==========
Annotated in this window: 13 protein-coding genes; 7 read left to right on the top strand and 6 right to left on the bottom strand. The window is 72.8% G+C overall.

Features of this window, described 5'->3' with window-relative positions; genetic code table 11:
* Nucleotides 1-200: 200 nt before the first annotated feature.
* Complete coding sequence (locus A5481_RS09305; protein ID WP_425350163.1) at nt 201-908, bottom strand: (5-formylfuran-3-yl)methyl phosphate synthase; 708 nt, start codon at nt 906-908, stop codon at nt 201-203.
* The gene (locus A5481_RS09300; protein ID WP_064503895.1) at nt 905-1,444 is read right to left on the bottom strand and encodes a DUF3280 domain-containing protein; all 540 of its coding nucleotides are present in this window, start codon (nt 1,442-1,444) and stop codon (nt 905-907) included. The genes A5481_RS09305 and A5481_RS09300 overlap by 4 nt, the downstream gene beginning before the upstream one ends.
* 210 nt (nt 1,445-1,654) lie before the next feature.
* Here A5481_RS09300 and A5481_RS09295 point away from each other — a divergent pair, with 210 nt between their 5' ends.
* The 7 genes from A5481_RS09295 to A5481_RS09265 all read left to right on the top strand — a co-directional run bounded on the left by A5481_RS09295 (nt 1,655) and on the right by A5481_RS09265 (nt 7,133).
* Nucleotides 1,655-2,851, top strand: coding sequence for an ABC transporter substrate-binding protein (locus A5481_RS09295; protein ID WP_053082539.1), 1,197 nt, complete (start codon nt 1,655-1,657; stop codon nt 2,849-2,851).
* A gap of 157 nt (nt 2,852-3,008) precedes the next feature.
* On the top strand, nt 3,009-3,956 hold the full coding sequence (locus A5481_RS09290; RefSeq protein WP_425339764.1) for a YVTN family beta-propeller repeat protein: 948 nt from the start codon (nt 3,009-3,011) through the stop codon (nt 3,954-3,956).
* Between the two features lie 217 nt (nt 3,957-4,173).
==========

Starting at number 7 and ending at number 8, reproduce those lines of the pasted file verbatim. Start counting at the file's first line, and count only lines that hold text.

* Here A5481_RS09300 and A5481_RS09295 point away from each other — a divergent pair, with 210 nt between their 5' ends.
* The 7 genes from A5481_RS09295 to A5481_RS09265 all read left to right on the top strand — a co-directional run bounded on the left by A5481_RS09295 (nt 1,655) and on the right by A5481_RS09265 (nt 7,133).